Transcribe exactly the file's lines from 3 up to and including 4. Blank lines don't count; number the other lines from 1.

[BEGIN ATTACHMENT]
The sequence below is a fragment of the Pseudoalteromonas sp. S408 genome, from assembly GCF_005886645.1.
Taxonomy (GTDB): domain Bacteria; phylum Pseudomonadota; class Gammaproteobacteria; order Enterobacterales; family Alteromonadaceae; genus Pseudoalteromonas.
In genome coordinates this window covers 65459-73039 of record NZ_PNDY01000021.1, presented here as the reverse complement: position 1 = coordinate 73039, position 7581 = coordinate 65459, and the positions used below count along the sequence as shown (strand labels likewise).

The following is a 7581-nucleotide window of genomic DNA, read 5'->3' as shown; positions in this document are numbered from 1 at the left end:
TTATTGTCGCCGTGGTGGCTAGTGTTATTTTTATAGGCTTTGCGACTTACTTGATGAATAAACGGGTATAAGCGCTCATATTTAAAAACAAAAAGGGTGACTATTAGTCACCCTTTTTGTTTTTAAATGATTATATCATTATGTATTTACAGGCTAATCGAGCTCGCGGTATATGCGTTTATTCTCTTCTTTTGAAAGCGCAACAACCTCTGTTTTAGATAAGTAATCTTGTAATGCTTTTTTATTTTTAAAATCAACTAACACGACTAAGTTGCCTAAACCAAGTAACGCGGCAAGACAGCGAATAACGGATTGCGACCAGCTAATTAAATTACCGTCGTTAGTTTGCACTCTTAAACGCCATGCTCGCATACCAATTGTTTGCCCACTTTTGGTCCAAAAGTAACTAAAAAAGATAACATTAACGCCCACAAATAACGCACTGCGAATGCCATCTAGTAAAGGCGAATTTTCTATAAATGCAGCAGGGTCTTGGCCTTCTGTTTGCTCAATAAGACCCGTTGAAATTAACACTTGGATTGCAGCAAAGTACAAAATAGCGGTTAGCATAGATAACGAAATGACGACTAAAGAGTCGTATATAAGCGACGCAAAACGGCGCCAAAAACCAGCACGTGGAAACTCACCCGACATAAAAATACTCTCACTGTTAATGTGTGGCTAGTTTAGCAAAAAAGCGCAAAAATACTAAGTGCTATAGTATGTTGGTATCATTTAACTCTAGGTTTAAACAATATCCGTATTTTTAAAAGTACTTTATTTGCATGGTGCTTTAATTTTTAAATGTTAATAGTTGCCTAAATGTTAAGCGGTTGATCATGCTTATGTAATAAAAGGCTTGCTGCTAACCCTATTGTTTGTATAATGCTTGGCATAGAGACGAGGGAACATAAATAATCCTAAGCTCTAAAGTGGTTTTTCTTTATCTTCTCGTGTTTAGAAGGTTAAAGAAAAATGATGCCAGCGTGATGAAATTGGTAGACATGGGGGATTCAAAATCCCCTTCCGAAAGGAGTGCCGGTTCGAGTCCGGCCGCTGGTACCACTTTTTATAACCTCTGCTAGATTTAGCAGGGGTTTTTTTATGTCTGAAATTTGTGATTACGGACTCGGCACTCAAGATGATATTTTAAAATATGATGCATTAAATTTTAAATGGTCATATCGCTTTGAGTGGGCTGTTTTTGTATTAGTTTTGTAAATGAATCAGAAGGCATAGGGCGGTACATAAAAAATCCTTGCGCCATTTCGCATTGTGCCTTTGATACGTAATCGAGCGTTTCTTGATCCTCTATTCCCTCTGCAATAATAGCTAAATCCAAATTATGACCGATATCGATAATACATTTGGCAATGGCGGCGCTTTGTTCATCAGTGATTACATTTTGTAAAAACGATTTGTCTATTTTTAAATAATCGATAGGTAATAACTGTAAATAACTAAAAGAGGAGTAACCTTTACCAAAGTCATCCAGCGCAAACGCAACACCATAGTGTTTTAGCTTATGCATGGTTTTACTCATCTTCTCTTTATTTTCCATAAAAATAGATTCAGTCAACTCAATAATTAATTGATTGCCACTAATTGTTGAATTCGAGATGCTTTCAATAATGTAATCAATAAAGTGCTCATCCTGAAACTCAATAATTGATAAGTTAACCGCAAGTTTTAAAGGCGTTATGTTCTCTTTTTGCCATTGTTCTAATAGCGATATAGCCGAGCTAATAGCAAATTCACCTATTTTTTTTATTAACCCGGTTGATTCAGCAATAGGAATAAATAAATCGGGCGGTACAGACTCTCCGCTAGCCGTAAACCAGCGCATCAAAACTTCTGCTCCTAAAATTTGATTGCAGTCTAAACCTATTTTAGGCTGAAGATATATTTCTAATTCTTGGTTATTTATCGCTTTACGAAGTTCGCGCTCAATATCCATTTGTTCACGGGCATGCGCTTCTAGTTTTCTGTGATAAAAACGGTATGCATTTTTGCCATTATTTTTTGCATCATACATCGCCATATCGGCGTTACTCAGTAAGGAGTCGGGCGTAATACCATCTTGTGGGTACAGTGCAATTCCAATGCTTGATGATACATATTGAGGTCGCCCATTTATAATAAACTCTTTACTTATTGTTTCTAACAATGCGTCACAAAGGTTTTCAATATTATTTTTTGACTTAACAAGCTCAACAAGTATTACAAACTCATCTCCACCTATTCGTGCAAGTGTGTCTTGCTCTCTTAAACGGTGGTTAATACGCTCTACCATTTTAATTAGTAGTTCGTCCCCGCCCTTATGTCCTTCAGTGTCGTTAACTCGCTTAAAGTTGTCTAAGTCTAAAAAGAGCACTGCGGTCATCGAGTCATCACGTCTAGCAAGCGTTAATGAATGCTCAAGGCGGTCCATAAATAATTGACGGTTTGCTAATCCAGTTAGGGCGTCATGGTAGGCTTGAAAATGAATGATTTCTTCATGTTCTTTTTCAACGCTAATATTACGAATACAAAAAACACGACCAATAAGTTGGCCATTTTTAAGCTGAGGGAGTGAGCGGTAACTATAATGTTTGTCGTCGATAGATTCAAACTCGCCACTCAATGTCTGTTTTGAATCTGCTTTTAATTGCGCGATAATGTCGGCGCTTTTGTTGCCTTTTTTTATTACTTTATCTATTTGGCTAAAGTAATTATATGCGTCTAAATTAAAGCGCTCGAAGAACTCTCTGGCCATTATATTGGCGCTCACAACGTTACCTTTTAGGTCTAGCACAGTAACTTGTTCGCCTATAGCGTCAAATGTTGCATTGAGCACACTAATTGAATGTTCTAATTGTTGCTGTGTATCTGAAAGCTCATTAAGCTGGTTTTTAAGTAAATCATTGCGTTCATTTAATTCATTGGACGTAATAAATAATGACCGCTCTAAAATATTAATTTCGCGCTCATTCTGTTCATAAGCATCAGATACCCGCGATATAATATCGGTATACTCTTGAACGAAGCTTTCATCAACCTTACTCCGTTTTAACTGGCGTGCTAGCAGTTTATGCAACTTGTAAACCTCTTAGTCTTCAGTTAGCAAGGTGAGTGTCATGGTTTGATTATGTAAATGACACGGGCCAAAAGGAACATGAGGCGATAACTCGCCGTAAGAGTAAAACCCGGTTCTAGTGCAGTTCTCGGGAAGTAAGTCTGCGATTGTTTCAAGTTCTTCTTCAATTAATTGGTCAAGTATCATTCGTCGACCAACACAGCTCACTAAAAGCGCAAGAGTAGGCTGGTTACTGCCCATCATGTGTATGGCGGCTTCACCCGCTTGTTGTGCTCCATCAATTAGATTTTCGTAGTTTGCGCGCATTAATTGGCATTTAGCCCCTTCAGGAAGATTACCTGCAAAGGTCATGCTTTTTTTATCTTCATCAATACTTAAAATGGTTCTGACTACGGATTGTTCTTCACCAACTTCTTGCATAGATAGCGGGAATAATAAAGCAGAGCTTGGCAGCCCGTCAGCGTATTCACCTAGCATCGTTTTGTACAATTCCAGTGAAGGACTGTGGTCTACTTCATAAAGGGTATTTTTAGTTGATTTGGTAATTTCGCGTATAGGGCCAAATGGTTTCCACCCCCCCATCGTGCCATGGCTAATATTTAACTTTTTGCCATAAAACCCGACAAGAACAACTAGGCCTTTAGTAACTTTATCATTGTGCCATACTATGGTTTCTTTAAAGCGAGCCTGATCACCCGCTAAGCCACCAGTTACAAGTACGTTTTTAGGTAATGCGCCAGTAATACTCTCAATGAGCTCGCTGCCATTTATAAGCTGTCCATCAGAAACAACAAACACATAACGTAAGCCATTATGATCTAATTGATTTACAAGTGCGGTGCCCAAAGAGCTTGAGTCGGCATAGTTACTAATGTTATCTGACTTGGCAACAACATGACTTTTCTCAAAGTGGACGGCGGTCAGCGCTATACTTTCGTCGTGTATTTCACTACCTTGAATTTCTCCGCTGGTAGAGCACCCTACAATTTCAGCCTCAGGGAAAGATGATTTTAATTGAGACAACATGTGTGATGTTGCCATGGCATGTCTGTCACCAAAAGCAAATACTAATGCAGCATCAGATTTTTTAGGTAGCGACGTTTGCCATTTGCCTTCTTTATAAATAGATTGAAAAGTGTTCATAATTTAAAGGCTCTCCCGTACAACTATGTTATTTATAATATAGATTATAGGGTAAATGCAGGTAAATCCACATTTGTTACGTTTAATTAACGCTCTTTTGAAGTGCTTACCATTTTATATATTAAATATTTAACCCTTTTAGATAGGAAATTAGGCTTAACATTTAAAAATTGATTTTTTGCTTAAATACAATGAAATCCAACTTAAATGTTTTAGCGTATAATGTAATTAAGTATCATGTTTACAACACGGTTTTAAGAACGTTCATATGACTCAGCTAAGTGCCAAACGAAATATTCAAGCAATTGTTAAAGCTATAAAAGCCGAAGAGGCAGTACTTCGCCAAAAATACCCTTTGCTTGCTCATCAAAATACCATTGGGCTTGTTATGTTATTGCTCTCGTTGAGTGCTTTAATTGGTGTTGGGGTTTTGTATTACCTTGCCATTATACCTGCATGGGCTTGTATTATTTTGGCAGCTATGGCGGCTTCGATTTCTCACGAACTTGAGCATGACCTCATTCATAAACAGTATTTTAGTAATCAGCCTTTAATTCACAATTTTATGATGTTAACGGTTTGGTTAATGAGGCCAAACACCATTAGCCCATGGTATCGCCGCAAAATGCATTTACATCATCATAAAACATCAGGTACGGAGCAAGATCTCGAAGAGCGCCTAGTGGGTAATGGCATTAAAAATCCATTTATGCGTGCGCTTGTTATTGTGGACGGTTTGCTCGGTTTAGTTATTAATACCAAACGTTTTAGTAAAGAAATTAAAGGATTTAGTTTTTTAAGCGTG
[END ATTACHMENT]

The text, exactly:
In genome coordinates this window covers 65459-73039 of record NZ_PNDY01000021.1, presented here as the reverse complement: position 1 = coordinate 73039, position 7581 = coordinate 65459, and the positions used below count along the sequence as shown (strand labels likewise).

The following is a 7581-nucleotide window of genomic DNA, read 5'->3' as shown; positions in this document are numbered from 1 at the left end: